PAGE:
Announced at the National Art School by NSW Minister of the Arts, The Hon Don Harwin at the official opening of this year’s exhibition, the winners of the 2019 Dobell Drawing Prize: Justine Varga, Dobell Drawing Prize winner for her work Photogenic drawing (2018).
Steven Alderton, Director of the National Art School said, ‘The Dobell Drawing Prize has always inspired the question, ‘What is a drawing?’ and this year’s Prize offers an exciting range of artists’ responses: from ambitious, large-scale works using complex materials to intimate and agile drawings.
We see works of exceptional technical skill in charcoal and pencil, as well as drawings realised through photography, animation, textile, sculpture and performance. It is perhaps this breadth of possibility that defines contemporary drawing and gives the Dobell Drawing Prize its enduring appeal.’
Varga’s winning work challenges the distinction between photography and drawing. The negative from which Photogenic drawing has been derived was drawn on and daubed with pigment during its long exposure. In Photogenic drawing, Varga considers photography as drawing with light and this print is an example of a drawing practice that is at once physical and chemical, autobiographical and contingent, painterly and photographic.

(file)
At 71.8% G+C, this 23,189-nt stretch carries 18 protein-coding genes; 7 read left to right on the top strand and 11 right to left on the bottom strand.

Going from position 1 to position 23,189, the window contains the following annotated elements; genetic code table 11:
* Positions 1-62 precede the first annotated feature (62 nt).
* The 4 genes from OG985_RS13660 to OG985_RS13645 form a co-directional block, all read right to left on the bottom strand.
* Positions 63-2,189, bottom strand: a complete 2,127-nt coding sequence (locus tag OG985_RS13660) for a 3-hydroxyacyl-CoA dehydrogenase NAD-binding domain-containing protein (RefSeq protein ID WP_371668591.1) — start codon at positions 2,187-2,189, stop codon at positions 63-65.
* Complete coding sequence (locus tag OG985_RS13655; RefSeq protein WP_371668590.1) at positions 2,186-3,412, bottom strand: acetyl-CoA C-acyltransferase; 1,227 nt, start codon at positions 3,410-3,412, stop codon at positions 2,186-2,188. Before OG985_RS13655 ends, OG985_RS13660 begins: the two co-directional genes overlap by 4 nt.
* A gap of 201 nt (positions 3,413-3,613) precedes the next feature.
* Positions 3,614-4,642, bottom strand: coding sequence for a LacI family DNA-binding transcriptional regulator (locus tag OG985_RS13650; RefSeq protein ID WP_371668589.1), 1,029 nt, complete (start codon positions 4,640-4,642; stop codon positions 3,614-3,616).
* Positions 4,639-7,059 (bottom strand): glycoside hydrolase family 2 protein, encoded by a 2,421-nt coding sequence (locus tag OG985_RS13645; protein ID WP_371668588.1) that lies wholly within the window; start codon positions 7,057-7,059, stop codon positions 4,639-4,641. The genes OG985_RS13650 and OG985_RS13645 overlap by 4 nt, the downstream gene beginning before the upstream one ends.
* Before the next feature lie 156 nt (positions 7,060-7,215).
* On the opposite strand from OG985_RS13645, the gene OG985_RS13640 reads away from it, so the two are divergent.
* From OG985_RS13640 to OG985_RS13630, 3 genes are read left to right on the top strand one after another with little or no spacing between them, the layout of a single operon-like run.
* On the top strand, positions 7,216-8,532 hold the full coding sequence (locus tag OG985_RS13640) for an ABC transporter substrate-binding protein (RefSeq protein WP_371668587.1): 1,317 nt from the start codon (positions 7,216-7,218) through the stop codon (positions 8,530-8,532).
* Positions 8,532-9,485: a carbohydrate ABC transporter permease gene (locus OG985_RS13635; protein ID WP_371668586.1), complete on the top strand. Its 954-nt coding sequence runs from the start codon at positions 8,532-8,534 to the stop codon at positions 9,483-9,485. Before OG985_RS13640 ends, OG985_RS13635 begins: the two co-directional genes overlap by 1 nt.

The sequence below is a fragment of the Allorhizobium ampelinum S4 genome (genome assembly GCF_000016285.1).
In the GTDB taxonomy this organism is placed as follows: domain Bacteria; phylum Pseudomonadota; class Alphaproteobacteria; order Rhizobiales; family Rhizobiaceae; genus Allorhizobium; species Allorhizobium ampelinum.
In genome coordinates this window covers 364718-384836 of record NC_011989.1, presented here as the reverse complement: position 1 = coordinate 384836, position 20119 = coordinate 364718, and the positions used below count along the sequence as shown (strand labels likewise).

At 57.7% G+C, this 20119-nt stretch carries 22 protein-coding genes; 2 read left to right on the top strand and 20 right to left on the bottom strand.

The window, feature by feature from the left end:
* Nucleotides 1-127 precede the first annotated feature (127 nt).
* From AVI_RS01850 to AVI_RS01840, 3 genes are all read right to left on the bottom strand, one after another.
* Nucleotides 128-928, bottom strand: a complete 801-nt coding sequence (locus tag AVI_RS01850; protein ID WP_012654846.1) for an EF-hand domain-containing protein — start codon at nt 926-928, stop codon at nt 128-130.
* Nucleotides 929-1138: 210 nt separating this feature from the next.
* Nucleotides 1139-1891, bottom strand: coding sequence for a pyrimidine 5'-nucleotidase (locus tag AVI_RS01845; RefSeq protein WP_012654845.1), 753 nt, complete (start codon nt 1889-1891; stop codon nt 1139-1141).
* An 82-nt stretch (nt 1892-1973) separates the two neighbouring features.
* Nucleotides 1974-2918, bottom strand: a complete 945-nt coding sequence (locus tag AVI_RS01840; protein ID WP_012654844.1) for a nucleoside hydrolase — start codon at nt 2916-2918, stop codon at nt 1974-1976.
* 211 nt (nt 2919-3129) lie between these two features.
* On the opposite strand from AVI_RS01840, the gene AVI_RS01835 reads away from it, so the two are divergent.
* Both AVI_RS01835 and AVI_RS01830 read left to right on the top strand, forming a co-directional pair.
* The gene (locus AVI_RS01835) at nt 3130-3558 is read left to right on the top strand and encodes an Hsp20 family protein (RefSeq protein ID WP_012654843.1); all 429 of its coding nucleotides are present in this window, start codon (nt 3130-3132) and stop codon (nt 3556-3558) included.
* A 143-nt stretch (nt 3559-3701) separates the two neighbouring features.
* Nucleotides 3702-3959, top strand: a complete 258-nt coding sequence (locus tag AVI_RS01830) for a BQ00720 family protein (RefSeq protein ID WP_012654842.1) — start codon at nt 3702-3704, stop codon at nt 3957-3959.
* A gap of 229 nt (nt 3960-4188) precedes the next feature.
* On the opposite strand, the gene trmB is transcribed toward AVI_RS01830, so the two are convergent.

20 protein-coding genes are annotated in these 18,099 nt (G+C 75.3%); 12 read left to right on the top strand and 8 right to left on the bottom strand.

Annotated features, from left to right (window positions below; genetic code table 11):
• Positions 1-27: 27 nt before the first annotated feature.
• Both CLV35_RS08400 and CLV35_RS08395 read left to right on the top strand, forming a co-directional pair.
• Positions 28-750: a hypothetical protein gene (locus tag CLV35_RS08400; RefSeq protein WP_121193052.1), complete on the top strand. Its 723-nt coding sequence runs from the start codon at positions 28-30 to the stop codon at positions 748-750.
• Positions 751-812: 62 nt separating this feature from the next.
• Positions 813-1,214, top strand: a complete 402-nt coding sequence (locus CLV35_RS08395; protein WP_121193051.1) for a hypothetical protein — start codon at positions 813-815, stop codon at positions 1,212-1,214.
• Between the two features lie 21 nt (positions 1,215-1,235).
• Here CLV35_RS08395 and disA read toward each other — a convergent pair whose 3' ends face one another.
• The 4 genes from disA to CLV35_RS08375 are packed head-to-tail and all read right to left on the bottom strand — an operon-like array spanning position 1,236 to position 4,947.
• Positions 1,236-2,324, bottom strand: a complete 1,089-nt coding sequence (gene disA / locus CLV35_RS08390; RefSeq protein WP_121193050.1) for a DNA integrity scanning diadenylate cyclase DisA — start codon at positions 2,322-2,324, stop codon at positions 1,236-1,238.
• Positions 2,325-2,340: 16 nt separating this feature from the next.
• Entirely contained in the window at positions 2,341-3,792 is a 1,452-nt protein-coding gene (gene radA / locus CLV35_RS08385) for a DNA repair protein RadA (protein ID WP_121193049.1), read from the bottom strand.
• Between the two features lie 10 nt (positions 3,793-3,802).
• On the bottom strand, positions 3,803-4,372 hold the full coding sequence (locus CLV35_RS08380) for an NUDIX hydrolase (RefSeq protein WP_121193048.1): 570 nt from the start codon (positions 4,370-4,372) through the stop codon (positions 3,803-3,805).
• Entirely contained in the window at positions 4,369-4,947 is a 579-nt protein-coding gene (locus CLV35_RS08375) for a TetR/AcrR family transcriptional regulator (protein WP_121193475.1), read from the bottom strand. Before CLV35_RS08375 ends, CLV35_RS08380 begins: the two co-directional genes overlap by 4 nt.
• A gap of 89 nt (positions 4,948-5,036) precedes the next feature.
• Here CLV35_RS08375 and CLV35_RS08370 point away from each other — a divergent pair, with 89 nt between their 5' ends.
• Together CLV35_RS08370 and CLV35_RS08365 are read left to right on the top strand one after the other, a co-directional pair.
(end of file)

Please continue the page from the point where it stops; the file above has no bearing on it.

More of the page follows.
‘Drawing is a fundamental part of many visual art practices. The winner of the Dobell Drawing Prize #21 uses drawing in the most meaningful and sophisticated way. Her work is a distillation of so many components of our collective lives. Drawing plays a pivotal role in this artist’s exploration of us all. The winning work is a powerful, playful and sophisticated 21st-century drawing and a deserved winner,’ says 2019 artist judge Ben Quilty.
Acclaimed Indigenous artist Tony Albert was awarded Highly Commended for his work Old Sins Cast Long Shadows (2018).
‘Highly Commended goes to an artist who is relentlessly and skilfully re-writing dialogues about Australian histories,’ says Quilty. ‘Drawing underpins his practice. Old Sins Cast Long Shadows uses the most simple drawing techniques to tell a formidably sophisticated story.’
The ink drawing considers the history and framework of representing First Nations peoples globally. The work depicts the silhouette of a single figure made up of the many inaccurate and harmful representation of First Nations peoples throughout history, challenging the reductive representation that has obscured the serious issues that have plagued First Nations communities for years and led to the creation of warped stereotypes that make it easier to ignore ongoing oppression.
The winning works will be presented alongside 57 finalist works at the National Art School Gallery until 25 May 2019.